Search This Blog

Wednesday, February 24, 2016

The discovery of Queen Tiye in 1900 in her tomb KV35,

Now in the Egyptian Museum in Cairo.
Tiye is believed to have been originally buried in Akhenaten's royal tomb at Amarna alongside her son and granddaughter, Meketaten, as a fragment from the tomb not long ago was identified as being from her sarcophagus. Her gilded burial shrine (showing her with Akhenaten) ended up in KV55 while shabtis belonging to her were found in Amenhotep III's WV22 tomb.





Her mummified remains was found adjacent to two other mummies in an opposite side chamber of Amenhotep II in KV35 by Victor Loret in 1900. The two other mummies were a young boy who died at around the age of ten, thought to be Webensenu or Prince Thutmose and another, younger unknown woman. All three were found together, lying naked side-by-side and unidentified in a small antechamber of the tomb. They had been extensively damaged by ancient tomb robbers. At first, researchers were unable to identify both female mummies and were instead given names with Tiye being labelled as the 'The Elder Lady' while the other woman was 'The Younger Lady'. Several researchers argued that the Elder Lady was Queen Tiye. Some noted that miniature coffins inscribed with her name were found at the tomb of her grandson, Tutankhamun, as memento from a beloved grandmother. There were also some scholars who were skeptical about this theory such as British scholars Aidan Dodson and Dyan Hilton, who once stated that "it seems very unlikely that her mummy could be the so-called 'Elder Lady' in the tomb of Amenhotep II."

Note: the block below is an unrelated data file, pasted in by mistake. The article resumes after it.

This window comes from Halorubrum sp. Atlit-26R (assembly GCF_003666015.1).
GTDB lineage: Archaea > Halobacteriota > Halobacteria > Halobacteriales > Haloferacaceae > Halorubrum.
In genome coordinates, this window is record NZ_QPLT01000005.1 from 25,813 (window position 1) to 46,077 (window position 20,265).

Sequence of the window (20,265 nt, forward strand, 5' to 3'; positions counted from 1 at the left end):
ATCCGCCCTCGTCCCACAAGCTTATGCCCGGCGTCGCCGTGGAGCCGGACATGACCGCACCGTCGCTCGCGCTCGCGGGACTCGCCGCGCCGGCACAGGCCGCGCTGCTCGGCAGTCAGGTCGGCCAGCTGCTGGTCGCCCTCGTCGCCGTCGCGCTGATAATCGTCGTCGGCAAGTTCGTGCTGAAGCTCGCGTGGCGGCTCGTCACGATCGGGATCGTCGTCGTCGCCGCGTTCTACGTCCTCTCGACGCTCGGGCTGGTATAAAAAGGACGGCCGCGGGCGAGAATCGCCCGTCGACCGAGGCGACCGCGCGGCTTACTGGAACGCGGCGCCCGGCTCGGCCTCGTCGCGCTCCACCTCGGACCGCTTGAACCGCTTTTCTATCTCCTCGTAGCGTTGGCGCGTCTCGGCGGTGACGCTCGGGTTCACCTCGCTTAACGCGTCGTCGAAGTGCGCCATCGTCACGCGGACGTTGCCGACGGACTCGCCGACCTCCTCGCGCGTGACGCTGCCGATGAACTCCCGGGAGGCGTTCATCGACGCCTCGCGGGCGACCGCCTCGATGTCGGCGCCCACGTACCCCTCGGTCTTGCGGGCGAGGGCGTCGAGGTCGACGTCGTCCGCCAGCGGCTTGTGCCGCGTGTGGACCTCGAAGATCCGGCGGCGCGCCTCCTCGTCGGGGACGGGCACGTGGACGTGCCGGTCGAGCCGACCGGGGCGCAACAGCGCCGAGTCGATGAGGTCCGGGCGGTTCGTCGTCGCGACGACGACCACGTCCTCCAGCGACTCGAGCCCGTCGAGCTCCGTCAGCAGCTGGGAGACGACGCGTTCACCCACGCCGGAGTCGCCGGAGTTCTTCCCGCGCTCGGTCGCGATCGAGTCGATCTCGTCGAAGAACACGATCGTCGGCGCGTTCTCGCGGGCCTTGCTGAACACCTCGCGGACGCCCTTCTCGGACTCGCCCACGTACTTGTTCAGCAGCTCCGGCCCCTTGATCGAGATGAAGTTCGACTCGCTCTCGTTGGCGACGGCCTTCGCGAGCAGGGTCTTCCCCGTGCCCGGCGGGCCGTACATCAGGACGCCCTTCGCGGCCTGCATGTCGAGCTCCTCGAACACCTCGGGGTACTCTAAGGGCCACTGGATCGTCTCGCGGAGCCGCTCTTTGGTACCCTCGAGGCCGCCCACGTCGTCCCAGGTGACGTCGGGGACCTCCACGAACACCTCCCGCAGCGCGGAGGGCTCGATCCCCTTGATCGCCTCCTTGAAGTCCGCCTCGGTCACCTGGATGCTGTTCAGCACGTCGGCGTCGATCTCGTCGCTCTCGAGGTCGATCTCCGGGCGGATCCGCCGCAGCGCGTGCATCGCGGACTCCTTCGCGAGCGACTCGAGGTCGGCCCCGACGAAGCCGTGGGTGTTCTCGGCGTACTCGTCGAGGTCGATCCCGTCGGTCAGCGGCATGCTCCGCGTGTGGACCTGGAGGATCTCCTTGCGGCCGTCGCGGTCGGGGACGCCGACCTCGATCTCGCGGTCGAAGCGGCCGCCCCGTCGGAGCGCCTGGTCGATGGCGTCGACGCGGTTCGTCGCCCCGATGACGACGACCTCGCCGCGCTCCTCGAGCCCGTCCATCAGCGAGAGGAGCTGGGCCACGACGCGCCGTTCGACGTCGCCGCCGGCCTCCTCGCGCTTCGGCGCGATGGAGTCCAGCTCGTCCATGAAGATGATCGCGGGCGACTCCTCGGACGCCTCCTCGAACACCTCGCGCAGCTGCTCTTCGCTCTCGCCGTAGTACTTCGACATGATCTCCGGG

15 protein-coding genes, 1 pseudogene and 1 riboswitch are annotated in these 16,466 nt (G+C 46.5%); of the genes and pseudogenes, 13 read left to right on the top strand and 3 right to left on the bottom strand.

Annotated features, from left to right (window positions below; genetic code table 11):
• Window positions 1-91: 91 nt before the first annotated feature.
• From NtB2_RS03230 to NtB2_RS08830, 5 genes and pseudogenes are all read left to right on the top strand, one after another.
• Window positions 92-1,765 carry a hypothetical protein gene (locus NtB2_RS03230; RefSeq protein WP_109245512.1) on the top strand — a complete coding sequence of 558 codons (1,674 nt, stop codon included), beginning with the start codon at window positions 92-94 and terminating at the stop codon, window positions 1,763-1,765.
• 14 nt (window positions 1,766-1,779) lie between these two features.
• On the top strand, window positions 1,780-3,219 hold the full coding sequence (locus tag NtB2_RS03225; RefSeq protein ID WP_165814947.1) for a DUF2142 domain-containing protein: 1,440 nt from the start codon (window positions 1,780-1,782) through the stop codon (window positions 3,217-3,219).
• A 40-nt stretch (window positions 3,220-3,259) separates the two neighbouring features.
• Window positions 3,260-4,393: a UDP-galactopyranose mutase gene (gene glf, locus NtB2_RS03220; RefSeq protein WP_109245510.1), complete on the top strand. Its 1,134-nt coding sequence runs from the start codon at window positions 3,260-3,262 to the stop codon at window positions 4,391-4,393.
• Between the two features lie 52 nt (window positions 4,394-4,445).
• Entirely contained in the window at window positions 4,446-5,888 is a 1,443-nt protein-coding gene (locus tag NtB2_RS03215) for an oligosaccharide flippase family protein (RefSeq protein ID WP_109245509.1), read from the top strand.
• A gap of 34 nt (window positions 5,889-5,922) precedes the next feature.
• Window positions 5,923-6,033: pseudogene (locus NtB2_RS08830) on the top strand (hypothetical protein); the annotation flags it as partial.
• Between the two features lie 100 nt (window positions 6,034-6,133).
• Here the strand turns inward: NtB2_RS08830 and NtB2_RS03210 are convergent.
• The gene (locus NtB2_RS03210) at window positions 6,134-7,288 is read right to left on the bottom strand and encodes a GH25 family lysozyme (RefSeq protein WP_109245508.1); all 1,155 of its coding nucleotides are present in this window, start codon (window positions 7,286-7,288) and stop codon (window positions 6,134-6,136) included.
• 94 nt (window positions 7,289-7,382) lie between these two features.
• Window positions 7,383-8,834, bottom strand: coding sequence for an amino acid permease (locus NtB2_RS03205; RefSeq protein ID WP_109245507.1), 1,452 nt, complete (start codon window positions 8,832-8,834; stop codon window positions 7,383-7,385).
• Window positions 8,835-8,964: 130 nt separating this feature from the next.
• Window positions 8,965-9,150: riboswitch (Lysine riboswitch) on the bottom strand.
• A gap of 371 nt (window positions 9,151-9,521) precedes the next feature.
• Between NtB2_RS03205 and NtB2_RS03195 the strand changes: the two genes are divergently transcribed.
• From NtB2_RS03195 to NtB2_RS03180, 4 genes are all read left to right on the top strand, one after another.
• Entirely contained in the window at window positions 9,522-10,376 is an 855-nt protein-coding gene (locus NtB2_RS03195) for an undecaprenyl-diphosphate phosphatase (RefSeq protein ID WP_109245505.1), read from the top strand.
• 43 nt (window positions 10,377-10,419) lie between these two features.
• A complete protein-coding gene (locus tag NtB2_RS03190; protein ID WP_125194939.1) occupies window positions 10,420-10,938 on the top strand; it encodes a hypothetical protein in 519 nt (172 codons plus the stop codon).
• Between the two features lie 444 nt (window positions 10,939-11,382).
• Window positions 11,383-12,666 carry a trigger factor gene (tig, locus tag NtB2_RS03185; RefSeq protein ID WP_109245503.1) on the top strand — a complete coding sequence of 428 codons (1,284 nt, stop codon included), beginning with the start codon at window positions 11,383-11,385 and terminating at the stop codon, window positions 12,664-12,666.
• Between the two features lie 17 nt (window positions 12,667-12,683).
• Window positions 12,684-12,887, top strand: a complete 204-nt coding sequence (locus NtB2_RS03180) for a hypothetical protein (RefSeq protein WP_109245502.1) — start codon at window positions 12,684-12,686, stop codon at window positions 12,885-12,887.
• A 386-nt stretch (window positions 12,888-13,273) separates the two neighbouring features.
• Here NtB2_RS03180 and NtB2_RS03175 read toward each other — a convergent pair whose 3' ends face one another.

By 2010, DNA analysis, sponsored by the Secretary General of the Egyptian Supreme Council of Antiquities Zahi Hawass, was able to formally identify the Elder Lady to be Queen Tiye. Also, the strands of her hair found inside Tutankhamun's tomb matched the DNA of the Elder Lady.